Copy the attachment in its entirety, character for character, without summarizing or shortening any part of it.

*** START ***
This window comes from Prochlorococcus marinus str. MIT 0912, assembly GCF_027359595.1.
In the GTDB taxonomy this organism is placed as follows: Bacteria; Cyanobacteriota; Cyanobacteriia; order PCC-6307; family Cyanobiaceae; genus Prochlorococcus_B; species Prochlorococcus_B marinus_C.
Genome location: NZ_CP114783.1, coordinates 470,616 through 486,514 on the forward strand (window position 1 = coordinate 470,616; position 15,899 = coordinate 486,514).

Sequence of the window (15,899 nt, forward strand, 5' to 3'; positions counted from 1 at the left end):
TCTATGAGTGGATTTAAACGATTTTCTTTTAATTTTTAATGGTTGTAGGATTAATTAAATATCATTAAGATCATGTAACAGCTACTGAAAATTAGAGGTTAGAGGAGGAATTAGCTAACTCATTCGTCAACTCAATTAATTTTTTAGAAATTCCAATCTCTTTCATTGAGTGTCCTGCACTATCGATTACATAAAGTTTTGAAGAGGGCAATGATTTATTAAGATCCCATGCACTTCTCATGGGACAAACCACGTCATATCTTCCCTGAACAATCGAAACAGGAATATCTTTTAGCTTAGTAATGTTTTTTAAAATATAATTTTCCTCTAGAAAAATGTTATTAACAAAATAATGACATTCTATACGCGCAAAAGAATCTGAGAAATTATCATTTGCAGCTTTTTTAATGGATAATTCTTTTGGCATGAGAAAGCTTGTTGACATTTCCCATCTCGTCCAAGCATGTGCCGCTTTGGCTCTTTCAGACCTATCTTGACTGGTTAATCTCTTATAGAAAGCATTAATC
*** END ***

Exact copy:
This window comes from Prochlorococcus marinus str. MIT 0912, assembly GCF_027359595.1.
In the GTDB taxonomy this organism is placed as follows: Bacteria; Cyanobacteriota; Cyanobacteriia; order PCC-6307; family Cyanobiaceae; genus Prochlorococcus_B; species Prochlorococcus_B marinus_C.
Genome location: NZ_CP114783.1, coordinates 470,616 through 486,514 on the forward strand (window position 1 = coordinate 470,616; position 15,899 = coordinate 486,514).

Sequence of the window (15,899 nt, forward strand, 5' to 3'; positions counted from 1 at the left end):
TCTATGAGTGGATTTAAACGATTTTCTTTTAATTTTTAATGGTTGTAGGATTAATTAAATATCATTAAGATCATGTAACAGCTACTGAAAATTAGAGGTTAGAGGAGGAATTAGCTAACTCATTCGTCAACTCAATTAATTTTTTAGAAATTCCAATCTCTTTCATTGAGTGTCCTGCACTATCGATTACATAAAGTTTTGAAGAGGGCAATGATTTATTAAGATCCCATGCACTTCTCATGGGACAAACCACGTCATATCTTCCCTGAACAATCGAAACAGGAATATCTTTTAGCTTAGTAATGTTTTTTAAAATATAATTTTCCTCTAGAAAAATGTTATTAACAAAATAATGACATTCTATACGCGCAAAAGAATCTGAGAAATTATCATTTGCAGCTTTTTTAATGGATAATTCTTTTGGCATGAGAAAGCTTGTTGACATTTCCCATCTCGTCCAAGCATGTGCCGCTTTGGCTCTTTCAGACCTATCTTGACTGGTTAATCTCTTATAGAAAGCATTAATC